Current Plans to Introduce Black Rhinoceros Species to the Zoo
Published: January 8, 2022
The Birmingham Zoo’s herd of three southern white rhinoceros have moved to a private facility in partnership with the Association of Zoos and Aquariums (AZA) based on a recommendation from the White Rhino Species Survival Plan® (SSP).
The Birmingham Zoo joins other zoos around the world in participating in SSP programs, cooperative breeding, and conservation initiatives. The Zoo has been home to female white rhinos, Laptop and Ajabu (a mother-daughter pair), since November 2008 after their arrival from the Fossil Rim Wildlife Center in Texas. Max, the resident male white rhino, joined the herd in October 2012 from the Brevard Zoo in Florida through the SSP, in efforts to breed with Laptop and Ajabu.
All three rhinos will now have the opportunity to live in a larger herd of southern white rhinos to help sustain this near-threatened species and aid in the expansion of the population. The IUCN Red List of Threatened Species includes both subspecies of white rhinoceros, southern and northern, as the only of the five rhino species that are not endangered. AZA-accredited zoos continue to answer the call to action by providing support to rhino conservation all around the world so that these magnificent animals will survive into the future.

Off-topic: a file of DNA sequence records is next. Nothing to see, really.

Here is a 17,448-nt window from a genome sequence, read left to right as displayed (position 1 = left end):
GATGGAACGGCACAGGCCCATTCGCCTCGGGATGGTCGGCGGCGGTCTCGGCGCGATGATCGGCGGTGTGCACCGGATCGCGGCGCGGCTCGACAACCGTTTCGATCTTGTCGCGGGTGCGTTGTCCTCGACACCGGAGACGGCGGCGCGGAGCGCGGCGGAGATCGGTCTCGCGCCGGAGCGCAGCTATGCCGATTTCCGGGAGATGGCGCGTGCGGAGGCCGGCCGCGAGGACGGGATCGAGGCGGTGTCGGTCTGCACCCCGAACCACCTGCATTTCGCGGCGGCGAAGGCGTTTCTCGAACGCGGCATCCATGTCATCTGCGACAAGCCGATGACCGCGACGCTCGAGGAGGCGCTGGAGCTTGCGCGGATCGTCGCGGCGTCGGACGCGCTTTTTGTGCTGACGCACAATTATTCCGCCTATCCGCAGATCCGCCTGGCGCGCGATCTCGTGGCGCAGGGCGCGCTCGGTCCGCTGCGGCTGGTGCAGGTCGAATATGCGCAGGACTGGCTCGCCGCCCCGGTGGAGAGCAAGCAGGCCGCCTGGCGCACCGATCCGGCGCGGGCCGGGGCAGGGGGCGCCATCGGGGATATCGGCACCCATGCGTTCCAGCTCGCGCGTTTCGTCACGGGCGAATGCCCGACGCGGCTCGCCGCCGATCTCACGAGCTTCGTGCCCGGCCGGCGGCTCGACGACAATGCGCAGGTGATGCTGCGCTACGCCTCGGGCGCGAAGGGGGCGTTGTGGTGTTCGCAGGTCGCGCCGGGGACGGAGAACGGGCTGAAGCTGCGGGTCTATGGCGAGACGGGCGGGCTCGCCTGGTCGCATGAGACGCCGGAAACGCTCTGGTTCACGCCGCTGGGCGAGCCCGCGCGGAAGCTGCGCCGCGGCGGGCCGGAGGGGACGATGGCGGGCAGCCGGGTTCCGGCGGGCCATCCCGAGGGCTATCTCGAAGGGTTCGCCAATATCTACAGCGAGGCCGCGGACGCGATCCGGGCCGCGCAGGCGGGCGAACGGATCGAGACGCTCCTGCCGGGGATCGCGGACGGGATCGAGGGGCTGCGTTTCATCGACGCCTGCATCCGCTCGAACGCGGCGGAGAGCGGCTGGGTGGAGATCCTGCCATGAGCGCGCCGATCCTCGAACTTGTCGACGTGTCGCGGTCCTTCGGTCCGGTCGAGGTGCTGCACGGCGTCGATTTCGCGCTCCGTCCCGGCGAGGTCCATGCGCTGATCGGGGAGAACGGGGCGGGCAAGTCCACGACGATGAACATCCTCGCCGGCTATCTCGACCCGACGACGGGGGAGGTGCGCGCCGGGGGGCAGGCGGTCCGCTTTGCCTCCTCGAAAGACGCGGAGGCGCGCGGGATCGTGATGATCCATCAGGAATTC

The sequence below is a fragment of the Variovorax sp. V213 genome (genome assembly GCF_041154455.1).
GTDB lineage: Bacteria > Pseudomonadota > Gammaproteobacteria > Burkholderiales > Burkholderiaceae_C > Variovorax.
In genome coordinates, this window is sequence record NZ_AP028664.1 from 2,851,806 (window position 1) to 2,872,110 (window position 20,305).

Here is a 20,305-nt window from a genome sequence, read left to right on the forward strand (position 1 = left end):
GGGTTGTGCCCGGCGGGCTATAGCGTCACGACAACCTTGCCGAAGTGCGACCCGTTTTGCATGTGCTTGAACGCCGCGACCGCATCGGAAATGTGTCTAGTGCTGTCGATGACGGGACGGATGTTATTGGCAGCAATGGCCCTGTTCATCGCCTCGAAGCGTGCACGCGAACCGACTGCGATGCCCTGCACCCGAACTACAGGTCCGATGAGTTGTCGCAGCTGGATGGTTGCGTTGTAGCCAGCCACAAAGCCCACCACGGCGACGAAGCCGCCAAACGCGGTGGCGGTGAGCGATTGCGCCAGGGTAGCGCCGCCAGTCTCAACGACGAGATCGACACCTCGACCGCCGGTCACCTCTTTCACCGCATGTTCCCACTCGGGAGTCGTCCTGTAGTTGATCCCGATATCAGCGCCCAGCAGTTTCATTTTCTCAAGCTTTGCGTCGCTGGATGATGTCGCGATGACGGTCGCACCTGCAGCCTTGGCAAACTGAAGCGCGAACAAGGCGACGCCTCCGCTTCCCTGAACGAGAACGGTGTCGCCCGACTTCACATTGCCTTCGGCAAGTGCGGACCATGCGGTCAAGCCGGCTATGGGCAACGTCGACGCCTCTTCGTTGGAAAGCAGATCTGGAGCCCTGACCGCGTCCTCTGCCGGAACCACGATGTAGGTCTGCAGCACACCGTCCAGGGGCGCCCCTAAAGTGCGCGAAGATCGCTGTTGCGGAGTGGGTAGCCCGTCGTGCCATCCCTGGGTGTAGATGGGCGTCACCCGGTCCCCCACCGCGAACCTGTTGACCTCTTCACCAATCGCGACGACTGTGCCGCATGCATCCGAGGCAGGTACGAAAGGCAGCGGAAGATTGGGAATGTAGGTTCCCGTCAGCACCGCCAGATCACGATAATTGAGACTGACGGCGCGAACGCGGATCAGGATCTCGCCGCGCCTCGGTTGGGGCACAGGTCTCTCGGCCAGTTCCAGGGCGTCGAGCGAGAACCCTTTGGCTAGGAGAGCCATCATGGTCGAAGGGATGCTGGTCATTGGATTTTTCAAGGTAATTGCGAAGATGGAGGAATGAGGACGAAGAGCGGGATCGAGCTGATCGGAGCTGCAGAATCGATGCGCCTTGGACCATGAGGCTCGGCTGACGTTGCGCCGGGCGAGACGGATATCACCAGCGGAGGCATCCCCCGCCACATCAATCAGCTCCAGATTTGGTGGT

“We have been working with the White Rhino SSP to place our rhinos at a facility where they will have more breeding success,” says Birmingham Zoo Vice President of Living Collections, Hollie Colahan. “As we have learned more about this species, we have new knowledge that larger facilities that can hold more white rhinos have more breeding success.”
The Birmingham Zoo will make the transition from housing white rhinos to being a facility that is better set up for a different species of rhinos. “We have been diligently working with the Black Rhino SSP to identify animals for the Zoo to receive in the spring,” Colahan continues. “We are sad to see Max, Laptop, and Ajabu leave our animal family but black rhinos are in need of more holders and our facility is better suited to the needs of this species, and Birmingham Zoo is excited to play a helping role.” Improvements to the habitat are underway with the space expanding to include the empty hippopotamus area.